How is premature menopause treated?

Treatment is required for the two major consequences of premature ovarian failure – the lack of oestrogen and infertility.

Treatment for oestrogen lack:
Lifestyle changes are important to minimise the risks for heart and bone problems. This includes stopping smoking, undertaking regular exercise and maintaining a healthy diet and weight. It is important to ensure adequate calcium and vitamin D intake, and if dietary intake is inadequate, supplements should be used.

Drug treatment involves hormonal therapy with oestrogen. Systemic oestrogen treatment (e.g. tablets and patches) is essential to prevent the problems outlined in prior sections such as heart disease and bone thinning. Treatment should be continued at least until the age that natural menopause would occur, that is, 50.
Hormone treatment follows similar principles as for hormonal treatment after a natural menopause. For more details, see my section on Menopause.
Progesterone is only required for women who have a womb in order to protect the womb lining from the effects of oestrogen. Progesterone is not needed if the womb has been removed by hysterectomy.
The combined oral contraceptive pill is an option for replacing oestrogen in young women with premature menopause provided there are none of the usual risk factors (e.g. smoking). However, the pill contains so-called “synthetic” oestrogen formulations (ethinyl oestradiol) and preparations containing oestrogens that are more like those found in the body (17β oestradiol) are preferred.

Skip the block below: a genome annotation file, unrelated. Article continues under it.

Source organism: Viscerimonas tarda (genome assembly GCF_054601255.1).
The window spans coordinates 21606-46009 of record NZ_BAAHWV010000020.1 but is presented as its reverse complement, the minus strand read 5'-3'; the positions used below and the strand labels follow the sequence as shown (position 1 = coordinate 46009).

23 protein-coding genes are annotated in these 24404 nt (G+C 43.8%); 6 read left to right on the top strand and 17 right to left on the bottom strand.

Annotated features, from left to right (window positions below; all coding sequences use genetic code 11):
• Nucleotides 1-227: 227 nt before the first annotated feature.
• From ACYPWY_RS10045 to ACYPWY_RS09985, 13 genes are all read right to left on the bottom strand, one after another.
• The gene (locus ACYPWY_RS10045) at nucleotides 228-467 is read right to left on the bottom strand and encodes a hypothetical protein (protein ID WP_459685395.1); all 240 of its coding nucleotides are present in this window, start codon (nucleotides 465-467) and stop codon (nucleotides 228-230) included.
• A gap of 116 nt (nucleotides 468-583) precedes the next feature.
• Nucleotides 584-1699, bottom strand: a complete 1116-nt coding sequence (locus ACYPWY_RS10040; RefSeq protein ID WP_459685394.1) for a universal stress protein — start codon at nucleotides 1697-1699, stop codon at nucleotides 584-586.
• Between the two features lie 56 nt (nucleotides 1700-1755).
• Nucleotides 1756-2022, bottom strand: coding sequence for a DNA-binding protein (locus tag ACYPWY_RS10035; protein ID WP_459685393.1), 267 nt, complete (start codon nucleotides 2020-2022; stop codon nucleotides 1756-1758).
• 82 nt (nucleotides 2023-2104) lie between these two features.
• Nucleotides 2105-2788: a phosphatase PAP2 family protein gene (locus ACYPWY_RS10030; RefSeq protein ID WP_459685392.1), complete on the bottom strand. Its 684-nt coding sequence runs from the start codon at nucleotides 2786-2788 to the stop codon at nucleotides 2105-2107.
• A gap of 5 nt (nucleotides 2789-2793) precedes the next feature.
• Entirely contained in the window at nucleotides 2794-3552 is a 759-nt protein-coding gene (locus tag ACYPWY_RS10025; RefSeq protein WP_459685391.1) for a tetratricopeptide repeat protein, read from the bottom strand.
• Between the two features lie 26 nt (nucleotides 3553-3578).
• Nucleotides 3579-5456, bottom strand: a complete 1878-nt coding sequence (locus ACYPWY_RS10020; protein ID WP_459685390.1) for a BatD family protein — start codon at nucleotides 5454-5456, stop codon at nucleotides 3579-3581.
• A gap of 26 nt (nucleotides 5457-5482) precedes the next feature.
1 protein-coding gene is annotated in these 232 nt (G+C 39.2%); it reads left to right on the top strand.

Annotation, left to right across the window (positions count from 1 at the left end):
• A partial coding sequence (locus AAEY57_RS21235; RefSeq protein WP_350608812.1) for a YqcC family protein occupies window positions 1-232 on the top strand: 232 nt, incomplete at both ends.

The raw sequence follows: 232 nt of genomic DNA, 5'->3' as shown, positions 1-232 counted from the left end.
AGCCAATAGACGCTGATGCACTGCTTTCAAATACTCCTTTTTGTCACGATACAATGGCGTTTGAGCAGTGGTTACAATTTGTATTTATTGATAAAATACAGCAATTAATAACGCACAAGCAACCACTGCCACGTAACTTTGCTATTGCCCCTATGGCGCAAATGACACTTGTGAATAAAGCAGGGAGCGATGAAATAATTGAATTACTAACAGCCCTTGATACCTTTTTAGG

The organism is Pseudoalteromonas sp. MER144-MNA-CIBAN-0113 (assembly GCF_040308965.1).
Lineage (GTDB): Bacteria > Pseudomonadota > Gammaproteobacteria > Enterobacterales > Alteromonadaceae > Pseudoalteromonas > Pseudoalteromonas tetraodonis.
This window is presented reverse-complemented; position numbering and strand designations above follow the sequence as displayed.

Vaginal oestrogen and/or vaginal lubricants may also be required if vaginal symptoms (e.g. dryness and painful sexual intercourse) persist with systemic oestrogen treatments.
For a full discussion surrounding the range of treatments, including the various oestrogen preparations and treatments for thin bones, see my section on Menopause.

Treatment for infertility:
Premature menopause occurs because the ovaries have become depleted of follicles, and hence no longer contain eggs. Very occasionally, there may be very transient episodes of ovarian activity and follicular development that lead to the release of an egg. Because of this, pregnancy may occur in 1-5% of cases of premature menopause.
For more information on follicles, hormones and ovulation see my sections on The Menstrual Cycle and Ovulation Cycle Tracking and Anovulation and Ovulation Induction.
In most cases, however, premature menopause reflects an absence of eggs. Because there are no more eggs in the ovary, no treatment, including IVF, will be successful. Treatment to achieve a pregnancy will require the use of eggs donated from another woman. For more information on donor egg treatment see my section on Donor Treatment.